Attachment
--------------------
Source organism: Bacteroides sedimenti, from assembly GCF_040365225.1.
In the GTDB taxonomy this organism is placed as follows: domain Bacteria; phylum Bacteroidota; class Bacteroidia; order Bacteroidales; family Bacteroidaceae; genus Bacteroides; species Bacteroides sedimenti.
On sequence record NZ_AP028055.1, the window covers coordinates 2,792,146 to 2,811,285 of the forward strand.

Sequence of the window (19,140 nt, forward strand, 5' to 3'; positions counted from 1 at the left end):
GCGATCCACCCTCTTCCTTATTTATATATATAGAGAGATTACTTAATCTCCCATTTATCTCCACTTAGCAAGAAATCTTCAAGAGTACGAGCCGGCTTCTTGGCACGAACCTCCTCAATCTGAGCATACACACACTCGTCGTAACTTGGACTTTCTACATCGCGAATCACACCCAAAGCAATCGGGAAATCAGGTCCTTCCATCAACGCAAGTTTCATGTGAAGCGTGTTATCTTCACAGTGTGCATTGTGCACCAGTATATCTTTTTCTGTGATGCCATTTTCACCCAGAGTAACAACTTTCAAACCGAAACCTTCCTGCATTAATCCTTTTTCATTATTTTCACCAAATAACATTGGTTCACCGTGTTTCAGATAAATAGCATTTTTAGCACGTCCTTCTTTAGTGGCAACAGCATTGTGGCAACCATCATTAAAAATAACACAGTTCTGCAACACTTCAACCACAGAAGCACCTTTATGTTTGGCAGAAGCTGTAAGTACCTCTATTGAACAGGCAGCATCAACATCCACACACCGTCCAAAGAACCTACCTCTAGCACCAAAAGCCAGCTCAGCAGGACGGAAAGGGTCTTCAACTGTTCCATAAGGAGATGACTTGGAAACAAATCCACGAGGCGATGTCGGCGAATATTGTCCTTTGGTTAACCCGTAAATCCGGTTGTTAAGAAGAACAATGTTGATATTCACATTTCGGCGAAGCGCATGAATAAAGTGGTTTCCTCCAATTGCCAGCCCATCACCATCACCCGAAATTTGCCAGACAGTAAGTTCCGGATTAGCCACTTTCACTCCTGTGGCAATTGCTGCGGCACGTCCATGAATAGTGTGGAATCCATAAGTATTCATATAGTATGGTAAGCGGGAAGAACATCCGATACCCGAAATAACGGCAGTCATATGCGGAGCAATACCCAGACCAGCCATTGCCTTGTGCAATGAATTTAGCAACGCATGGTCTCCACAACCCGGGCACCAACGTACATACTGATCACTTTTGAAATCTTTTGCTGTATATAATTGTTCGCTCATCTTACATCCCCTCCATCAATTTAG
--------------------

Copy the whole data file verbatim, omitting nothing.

Source organism: Bacteroides sedimenti, from assembly GCF_040365225.1.
In the GTDB taxonomy this organism is placed as follows: domain Bacteria; phylum Bacteroidota; class Bacteroidia; order Bacteroidales; family Bacteroidaceae; genus Bacteroides; species Bacteroides sedimenti.
On sequence record NZ_AP028055.1, the window covers coordinates 2,792,146 to 2,811,285 of the forward strand.

Sequence of the window (19,140 nt, forward strand, 5' to 3'; positions counted from 1 at the left end):
GCGATCCACCCTCTTCCTTATTTATATATATAGAGAGATTACTTAATCTCCCATTTATCTCCACTTAGCAAGAAATCTTCAAGAGTACGAGCCGGCTTCTTGGCACGAACCTCCTCAATCTGAGCATACACACACTCGTCGTAACTTGGACTTTCTACATCGCGAATCACACCCAAAGCAATCGGGAAATCAGGTCCTTCCATCAACGCAAGTTTCATGTGAAGCGTGTTATCTTCACAGTGTGCATTGTGCACCAGTATATCTTTTTCTGTGATGCCATTTTCACCCAGAGTAACAACTTTCAAACCGAAACCTTCCTGCATTAATCCTTTTTCATTATTTTCACCAAATAACATTGGTTCACCGTGTTTCAGATAAATAGCATTTTTAGCACGTCCTTCTTTAGTGGCAACAGCATTGTGGCAACCATCATTAAAAATAACACAGTTCTGCAACACTTCAACCACAGAAGCACCTTTATGTTTGGCAGAAGCTGTAAGTACCTCTATTGAACAGGCAGCATCAACATCCACACACCGTCCAAAGAACCTACCTCTAGCACCAAAAGCCAGCTCAGCAGGACGGAAAGGGTCTTCAACTGTTCCATAAGGAGATGACTTGGAAACAAATCCACGAGGCGATGTCGGCGAATATTGTCCTTTGGTTAACCCGTAAATCCGGTTGTTAAGAAGAACAATGTTGATATTCACATTTCGGCGAAGCGCATGAATAAAGTGGTTTCCTCCAATTGCCAGCCCATCACCATCACCCGAAATTTGCCAGACAGTAAGTTCCGGATTAGCCACTTTCACTCCTGTGGCAATTGCTGCGGCACGTCCATGAATAGTGTGGAATCCATAAGTATTCATATAGTATGGTAAGCGGGAAGAACATCCGATACCCGAAATAACGGCAGTCATATGCGGAGCAATACCCAGACCAGCCATTGCCTTGTGCAATGAATTTAGCAACGCATGGTCTCCACAACCCGGGCACCAACGTACATACTGATCACTTTTGAAATCTTTTGCTGTATATAATTGTTCGCTCATCTTACATCCCCTCCATCAATTTAG